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‘Look’, said Pilate, ‘here is your king!’

‘Take him away!’ they shouted. ‘Take him away! Crucify him!’

‘Do you want me to crucify your king?’ asked Pilate.

‘We have no king’, the chief priests replied, ‘except Caesar!’

Then he handed him over to them to be crucified.  John 19:14-16 KNT

By 6:00 P.M. on the first Good Friday, the world was a different place. That may sound very odd, but that is what the first Christians said again and again. They said things like ‘on the cross Jesus disarmed the principalities and powers and led them in a captor’s triumph making a public example of it’. It didn't look like that on the evening of the first Good Friday but as they looked back, that's what they said had happened. They said that that day a revolution had begun.

There is a famous story (I wish I knew which archbishop it was that it concerned) that concerns a Roman Catholic archbishop who told the story of three naughty young lads who one day for a laugh went into a Catholic Church and went into the confessional one by one and confessed to all sorts of outrageous sins that they claimed they had committed. The priest being an experienced guide saw through them quite quickly. And the first two lads ran out of the church laughing but the priest hung on to the third one and said, ‘Okay, you have confessed these sins. I want you to do a penance. I want you to walk up to the far end of the church and I want you to look at the picture of Jesus hanging on the cross, and I want you to look at his face and say, “You did all that for me and I don't care that much.” And I want you to do that three times'. 

And so the boy went up to the front, looked at the picture of Jesus and said, ‘You did all that for me and I don't care that much’. And then he said it again, but then he couldn't say it the third time because he broke down in tears. And the archbishop telling the story said, the reason I know that story is that I was that young man. There is something about the cross. Something about Jesus dying there for us which leaps over all the theoretical discussions, all the possibilities of how we explain it this way or that way and it grasps us. And when we are grasped by it, somehow we have a sense that what is grasping us is the love of God.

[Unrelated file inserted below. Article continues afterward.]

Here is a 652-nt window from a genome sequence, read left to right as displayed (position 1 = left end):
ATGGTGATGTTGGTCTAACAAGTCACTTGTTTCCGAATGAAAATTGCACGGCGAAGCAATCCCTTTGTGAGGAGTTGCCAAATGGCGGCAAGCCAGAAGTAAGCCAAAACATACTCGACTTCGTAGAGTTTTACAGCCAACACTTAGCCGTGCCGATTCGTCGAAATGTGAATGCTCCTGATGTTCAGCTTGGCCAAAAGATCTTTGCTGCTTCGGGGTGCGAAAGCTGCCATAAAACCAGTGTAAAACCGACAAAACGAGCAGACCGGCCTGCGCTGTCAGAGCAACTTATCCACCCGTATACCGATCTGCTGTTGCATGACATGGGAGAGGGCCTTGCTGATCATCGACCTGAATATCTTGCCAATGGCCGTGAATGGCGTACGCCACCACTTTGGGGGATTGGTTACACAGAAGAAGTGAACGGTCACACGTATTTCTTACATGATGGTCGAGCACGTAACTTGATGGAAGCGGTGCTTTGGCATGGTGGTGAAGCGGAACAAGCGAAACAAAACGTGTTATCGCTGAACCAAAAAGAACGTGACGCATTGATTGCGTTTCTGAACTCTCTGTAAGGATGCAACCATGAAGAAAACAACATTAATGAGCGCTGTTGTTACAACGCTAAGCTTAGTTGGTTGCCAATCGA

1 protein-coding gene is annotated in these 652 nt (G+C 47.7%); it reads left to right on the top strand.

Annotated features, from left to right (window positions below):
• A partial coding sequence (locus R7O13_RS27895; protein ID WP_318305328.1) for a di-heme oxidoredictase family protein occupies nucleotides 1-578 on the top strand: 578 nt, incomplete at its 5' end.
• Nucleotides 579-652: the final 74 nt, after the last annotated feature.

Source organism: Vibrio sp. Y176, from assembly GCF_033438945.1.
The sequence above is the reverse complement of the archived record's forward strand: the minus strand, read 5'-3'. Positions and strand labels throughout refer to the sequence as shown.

I've often thought when I go into a restaurant and have a meal, I don't know much about cooking. I certainly don't know much about the theory that lies behind it, but if I have a good meal, I don't need to know the theory. Somebody else has done that bit. Or if I hear a wonderful piece of music, I didn't have to understand how the violin strings actually work or how the brass or the woodwind actually function. I simply take in drinking this fantastic music but unless somebody understood that, there wouldn't be any instruments made unless somebody understood it, those instruments would never get played.

So in the church and for the sake of the church's mission, we not only have to celebrate the fact that the cross does still carry an extraordinary evocative power. But we have sometimes reflected on, if you like, the theory behind it, not for its own sake, not so that the theory can replace that power and passion which we sense with the cross and with great pieces of art like J.S. Bach’s, St. Matthew Passion or St. John Passion, but so that in our thinking, our praying, our preaching and teaching, and not least our mission, we can understand so that we can be like the chefs who are cooking the meal or the instrument makers and players who are producing the music for the next generation.